In 2006 at home, Klinsmann guided Germany to a third-place finish as coach, with assistant Joachim Loew, who is now Germany's coach. Berti Vogts, one of Klinsmann's staff, was the coach of Germany when it won its last title, the 1996 European Championship.
Loew and Klinsmann remain good friends, but Loew has said he would not be talking to Klinsmann during the tournament.
Klinsmann too has dismissed any collusion.
"I don't think that we are made for draws, really, except if it happens like tonight -- two late goals, last seconds," Klinsmann said after his team's 2-2 draw with Portugal, which scored deep into stoppage time. "I think both teams go into this game and they want to win the group."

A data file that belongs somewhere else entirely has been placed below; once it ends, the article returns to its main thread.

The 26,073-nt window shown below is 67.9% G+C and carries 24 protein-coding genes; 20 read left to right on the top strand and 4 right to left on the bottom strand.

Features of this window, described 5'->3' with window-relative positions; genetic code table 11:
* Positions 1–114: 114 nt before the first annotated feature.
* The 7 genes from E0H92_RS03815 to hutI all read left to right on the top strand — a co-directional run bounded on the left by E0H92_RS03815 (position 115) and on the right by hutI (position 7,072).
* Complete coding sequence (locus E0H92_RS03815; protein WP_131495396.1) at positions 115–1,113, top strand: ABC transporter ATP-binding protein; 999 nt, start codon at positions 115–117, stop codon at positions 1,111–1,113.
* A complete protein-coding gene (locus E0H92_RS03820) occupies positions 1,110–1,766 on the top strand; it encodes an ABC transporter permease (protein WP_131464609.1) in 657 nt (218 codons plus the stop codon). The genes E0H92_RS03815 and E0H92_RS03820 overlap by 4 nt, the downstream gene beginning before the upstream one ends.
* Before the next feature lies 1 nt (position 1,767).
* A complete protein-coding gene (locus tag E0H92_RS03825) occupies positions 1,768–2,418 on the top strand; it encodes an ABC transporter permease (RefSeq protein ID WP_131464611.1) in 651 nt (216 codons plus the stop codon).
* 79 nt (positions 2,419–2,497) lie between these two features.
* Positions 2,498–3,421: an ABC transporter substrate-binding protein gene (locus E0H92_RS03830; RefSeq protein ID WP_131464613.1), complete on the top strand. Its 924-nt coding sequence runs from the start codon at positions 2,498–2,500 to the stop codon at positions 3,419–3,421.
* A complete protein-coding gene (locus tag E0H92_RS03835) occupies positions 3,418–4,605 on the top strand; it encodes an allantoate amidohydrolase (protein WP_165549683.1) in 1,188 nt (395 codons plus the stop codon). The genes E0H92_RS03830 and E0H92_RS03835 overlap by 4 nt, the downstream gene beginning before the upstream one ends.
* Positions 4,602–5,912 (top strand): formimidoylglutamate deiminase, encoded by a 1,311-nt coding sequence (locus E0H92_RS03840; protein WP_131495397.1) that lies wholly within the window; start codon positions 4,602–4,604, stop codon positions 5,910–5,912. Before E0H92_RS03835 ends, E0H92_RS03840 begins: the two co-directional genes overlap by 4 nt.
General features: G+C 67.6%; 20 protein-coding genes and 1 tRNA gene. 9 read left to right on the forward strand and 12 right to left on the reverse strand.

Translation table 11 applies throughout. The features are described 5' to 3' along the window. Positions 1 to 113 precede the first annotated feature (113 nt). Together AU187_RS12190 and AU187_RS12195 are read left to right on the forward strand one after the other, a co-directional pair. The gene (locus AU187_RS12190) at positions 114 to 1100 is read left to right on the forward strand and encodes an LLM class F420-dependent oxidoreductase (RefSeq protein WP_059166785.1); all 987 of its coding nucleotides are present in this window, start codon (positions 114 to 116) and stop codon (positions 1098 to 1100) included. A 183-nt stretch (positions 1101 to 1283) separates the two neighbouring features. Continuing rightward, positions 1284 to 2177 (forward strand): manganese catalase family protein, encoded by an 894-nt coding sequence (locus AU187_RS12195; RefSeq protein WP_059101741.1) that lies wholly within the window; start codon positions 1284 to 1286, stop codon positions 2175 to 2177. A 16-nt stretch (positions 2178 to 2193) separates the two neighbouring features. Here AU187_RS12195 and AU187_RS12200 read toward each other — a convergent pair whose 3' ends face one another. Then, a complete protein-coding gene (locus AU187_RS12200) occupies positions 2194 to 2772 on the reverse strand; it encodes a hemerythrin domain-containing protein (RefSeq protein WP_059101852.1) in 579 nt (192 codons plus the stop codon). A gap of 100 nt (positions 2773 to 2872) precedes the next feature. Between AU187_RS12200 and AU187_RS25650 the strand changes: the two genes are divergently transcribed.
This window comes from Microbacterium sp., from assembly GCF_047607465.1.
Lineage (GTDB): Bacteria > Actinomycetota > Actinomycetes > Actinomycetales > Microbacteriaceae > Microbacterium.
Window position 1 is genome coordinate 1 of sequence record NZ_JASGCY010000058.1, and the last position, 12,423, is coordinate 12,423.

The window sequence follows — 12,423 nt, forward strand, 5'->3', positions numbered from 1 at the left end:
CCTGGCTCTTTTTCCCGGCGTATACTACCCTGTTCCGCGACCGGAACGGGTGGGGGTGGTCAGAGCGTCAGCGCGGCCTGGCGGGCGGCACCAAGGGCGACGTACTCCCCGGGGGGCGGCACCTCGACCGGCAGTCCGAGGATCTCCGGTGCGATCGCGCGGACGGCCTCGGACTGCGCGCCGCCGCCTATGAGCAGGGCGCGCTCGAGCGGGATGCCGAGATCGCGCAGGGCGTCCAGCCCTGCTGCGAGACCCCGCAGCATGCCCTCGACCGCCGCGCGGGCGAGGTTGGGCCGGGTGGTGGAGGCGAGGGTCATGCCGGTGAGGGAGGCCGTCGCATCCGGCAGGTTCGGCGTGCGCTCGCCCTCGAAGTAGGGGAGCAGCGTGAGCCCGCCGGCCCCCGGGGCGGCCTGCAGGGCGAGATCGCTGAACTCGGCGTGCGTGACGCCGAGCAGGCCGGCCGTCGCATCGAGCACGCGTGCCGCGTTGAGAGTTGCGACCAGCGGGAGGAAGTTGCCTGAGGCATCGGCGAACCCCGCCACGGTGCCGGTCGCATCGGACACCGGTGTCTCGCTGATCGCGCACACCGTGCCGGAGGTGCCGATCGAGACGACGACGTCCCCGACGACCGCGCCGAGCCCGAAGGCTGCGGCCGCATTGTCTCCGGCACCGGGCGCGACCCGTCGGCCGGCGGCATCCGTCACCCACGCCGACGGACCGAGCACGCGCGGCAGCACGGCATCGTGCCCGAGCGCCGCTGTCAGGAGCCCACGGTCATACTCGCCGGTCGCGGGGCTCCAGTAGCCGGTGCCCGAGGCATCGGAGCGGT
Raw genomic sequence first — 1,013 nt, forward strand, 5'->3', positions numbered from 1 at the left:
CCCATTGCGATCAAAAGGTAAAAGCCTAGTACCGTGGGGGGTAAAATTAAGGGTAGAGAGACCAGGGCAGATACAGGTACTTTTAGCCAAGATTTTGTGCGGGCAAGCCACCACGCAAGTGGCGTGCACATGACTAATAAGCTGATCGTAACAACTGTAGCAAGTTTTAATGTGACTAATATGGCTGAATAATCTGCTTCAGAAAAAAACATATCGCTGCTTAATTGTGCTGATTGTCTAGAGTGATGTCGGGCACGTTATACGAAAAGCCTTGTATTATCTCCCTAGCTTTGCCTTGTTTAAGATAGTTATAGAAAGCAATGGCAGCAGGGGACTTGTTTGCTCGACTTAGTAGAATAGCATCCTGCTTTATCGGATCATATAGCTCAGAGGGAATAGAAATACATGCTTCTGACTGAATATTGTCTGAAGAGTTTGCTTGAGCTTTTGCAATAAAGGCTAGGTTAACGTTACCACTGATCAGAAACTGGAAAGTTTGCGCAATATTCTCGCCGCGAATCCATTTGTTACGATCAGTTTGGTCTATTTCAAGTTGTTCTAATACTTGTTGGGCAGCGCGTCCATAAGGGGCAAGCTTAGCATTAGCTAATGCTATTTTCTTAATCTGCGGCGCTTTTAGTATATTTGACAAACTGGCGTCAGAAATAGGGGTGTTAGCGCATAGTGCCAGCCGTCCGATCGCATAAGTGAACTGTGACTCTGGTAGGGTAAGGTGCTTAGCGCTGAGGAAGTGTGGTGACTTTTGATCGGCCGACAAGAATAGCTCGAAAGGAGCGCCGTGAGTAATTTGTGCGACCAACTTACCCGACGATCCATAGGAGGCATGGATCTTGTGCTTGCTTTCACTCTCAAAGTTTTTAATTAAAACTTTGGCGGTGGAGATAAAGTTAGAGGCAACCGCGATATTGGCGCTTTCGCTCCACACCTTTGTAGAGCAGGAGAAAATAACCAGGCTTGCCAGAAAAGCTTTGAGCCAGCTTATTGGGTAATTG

"You're talking about a game (in Gijon) that is decades away that is only part of the Germany history and not the United States," Klinsmann said. "The United States is known to give everything they have in every single game. ... We have that fighting spirit. We have that energy and that determination to do well in every single game."
The German camp was equally indignant about any suggestions of a fix.
"It would be highly unsportsmanlike and unfair to other teams if anyone on the pitch had such thoughts," defender Mats Hummels said.
Assistant coach Hansi Flick said Germany "wanted to win the match and finish first in the group."
Germany and the United States both have four points, while Ghana and Portugal have one each. Both Germany and the U.S. could even afford to lose and still advance, depending on the outcome of the other match. Germany has an edge because of its superior goal difference (+4) over the Americans (+1).
Hummels said he was surprised by the quality of the U.S. team's play at the World Cup.
"They are playing a very good tournament. I did not expect them to be so strong. They beat us last year 4-3 (in a friendly) and clearly they are a good team," Hummels said.